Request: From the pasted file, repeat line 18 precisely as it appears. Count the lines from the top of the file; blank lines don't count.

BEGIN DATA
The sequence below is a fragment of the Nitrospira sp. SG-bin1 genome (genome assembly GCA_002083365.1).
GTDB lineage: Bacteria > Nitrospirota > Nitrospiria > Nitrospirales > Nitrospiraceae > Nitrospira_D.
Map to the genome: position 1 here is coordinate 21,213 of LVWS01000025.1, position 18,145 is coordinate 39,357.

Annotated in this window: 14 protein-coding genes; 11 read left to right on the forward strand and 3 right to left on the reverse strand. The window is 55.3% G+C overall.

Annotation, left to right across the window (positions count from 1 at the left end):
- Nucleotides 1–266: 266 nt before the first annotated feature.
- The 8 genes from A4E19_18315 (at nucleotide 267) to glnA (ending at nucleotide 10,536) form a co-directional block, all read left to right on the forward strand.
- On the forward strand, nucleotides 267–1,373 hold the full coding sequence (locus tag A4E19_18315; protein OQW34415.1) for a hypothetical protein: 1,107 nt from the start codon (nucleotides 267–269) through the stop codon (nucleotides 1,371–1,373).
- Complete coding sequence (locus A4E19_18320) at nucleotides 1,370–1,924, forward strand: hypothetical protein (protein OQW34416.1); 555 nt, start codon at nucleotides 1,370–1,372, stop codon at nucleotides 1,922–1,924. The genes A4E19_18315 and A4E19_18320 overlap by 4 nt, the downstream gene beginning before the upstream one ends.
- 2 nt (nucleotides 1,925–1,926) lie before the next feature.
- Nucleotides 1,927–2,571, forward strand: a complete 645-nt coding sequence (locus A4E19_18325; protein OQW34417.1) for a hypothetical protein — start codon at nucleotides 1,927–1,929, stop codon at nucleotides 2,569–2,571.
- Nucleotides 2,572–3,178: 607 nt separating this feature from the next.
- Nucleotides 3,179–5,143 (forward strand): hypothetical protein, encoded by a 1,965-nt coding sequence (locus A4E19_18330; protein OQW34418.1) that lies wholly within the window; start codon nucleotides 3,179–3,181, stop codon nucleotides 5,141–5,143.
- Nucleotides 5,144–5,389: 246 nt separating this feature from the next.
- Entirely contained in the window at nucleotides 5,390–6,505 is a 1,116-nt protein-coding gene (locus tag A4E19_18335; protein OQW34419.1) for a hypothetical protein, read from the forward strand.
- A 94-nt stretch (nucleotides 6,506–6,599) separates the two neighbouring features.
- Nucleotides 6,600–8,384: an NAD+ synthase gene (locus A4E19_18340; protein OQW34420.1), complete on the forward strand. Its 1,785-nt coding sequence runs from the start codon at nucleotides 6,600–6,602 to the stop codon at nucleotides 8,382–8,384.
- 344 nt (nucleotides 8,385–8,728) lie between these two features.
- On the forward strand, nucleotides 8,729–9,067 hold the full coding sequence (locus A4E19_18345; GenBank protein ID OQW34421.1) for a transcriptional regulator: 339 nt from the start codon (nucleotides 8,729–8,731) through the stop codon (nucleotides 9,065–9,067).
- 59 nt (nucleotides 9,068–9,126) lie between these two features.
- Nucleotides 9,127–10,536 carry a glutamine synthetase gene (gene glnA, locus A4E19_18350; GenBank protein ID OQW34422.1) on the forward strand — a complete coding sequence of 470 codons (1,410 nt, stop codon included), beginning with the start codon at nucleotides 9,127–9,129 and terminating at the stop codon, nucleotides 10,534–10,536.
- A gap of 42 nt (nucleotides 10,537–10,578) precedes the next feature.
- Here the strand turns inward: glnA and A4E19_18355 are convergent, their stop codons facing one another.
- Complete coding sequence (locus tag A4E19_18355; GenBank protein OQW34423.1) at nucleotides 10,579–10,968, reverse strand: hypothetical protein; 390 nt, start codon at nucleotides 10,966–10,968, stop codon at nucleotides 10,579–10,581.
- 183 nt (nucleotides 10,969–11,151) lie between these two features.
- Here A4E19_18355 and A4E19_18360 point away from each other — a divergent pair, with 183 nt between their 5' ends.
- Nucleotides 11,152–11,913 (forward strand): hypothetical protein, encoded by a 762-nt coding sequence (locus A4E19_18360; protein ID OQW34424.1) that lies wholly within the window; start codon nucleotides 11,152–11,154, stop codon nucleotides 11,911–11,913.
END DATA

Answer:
- 344 nt (nucleotides 8,385–8,728) lie between these two features.